Guardianship 101: What to Consider When Planing for Young Children

Michael J. Feinfeld on February 3, 2015

Unless you are blessed with lots of close family members, choosing a person to act as the guardian for your children upon your death (or incapacity) is a difficult matter to think about, let alone talk about.

And it’s not just determining who will be responsible for raising your children and caring for them. You also have to decide how your assets and possessions are to be managed and held for their benefit.

Daunting problems to say the least. In fact, fears over how to make these decisions often keep parents from planning for the future.

Perhaps you do not have family members or friends with whom you feel close or trust enough to make decisions regarding your children. Or perhaps you and your spouse or partner cannot agree on who would be the best person(s) to nurture and provide for your children.

Being the parent of a toddler, I get it. I have experienced these very issues in planning for my own child.

Luckily, this is one of my areas of expertise, so I thought I would try to shed some light on the topic for you. The explanation below answers the common questions about guardianship, and will hopefully give you an understanding of the problems and concerns that may arise from not choosing a guardian.

The purpose of this article is not to frighten you, but to encourage you to begin thinking about how you will provide for your children if you should die or become incapacitated during their minority. This goal is often easily accomplished through the execution of your Will or other planning documents. Remember, the secret to successful estate and succession planning is acting early and reviewing your plan often.

“What if I don’t have any family members who can take care of my children?”

This is one of the biggest questions I encounter at meetings with potential clients or at estate planning seminars.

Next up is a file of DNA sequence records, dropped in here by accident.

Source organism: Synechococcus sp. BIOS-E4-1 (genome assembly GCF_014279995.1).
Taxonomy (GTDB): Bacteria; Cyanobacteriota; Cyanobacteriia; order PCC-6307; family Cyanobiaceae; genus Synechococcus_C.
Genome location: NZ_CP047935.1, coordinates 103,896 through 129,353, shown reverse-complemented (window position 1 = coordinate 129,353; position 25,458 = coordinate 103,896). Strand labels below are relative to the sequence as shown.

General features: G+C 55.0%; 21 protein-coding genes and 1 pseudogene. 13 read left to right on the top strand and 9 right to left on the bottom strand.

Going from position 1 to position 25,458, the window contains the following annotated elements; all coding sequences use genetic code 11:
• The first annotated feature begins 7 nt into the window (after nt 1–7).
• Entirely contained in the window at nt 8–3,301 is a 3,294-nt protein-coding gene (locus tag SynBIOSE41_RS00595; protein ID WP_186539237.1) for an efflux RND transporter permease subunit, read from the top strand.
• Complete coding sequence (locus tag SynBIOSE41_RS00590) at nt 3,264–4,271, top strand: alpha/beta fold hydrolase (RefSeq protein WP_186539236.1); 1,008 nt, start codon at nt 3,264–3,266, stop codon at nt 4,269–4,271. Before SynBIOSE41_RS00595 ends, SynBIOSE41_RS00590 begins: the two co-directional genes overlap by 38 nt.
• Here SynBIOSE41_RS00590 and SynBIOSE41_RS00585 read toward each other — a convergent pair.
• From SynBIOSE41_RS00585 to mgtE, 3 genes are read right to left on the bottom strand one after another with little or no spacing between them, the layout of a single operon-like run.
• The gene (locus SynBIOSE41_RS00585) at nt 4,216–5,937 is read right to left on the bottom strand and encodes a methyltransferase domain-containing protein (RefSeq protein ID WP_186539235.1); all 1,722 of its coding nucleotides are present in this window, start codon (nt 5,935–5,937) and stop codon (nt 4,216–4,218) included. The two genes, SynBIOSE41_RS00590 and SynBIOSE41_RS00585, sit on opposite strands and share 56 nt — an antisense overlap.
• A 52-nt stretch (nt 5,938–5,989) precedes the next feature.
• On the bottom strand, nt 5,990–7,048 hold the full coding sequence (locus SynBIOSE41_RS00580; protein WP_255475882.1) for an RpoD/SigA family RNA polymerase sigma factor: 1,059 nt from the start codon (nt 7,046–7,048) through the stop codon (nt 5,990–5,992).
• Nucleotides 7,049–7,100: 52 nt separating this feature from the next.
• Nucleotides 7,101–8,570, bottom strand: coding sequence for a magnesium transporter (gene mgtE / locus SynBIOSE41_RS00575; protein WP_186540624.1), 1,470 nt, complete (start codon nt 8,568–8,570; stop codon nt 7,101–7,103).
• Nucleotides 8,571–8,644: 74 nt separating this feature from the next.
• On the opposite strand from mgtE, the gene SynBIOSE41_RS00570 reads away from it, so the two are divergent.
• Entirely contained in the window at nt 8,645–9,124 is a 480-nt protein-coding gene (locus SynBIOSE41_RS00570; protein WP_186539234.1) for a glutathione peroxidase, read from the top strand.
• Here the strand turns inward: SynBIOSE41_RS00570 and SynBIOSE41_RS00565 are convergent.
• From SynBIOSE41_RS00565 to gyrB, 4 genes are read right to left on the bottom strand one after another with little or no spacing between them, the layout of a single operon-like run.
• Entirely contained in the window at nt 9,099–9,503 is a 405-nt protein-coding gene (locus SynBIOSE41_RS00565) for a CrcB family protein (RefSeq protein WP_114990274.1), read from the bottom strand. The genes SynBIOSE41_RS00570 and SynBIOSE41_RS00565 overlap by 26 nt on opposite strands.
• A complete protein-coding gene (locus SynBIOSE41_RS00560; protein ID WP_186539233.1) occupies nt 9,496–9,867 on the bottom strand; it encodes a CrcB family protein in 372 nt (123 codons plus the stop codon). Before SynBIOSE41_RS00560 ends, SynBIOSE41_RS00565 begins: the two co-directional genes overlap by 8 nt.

These parents (understandably) express that they do not want such decisions to be made by child protective services or the courts.

It’s a good question. It encapsulates the fear of many parents that someone else (read: “the State”) will determine how their child is raised and who will take care of their child upon their death or incapacity.

And this fear is completely reasonable. New York courts alone have the power to appoint a guardian (of the person or property) of a child either residing in or with property in the State. This means the court can appoint a foster parent or Public Administrator in cases where the Court determines it is in that child’s best interest.

Generally, the guardianship of a minor child will last until the child turns eighteen years old. However, in instances where the child is mentally or developmentally disabled, the courts have the power to appoint a parent or designated individual(s) as a permanent guardian (pursuant to Article 17A of the Surrogate’s Court Procedure Act).

The courts will generally not seek the consent of a minor child in appointing a guardian (or entertain a minor child’s petition for the appointment of a guardian) unless the child is over the age of fourteen years.

While the courts do have the power to make such a guardianship appointment for a child even when their parent(s) have made (and filed) a proper written designation, generally the courts will respect a deceased or incapacitated parent’s wishes and honor their guardian(s) of choice.

Since the courts tend to honor such designations in making guardianship appointments, the proper designation of a guardian (either in a Will or properly prepared instrument) for a child is perhaps the most essential piece of estate planning a parent can do.

Even if you don’t have close family members you can designate as guardians, you still have options, which I will discuss below.

“Are there different types of guardians?”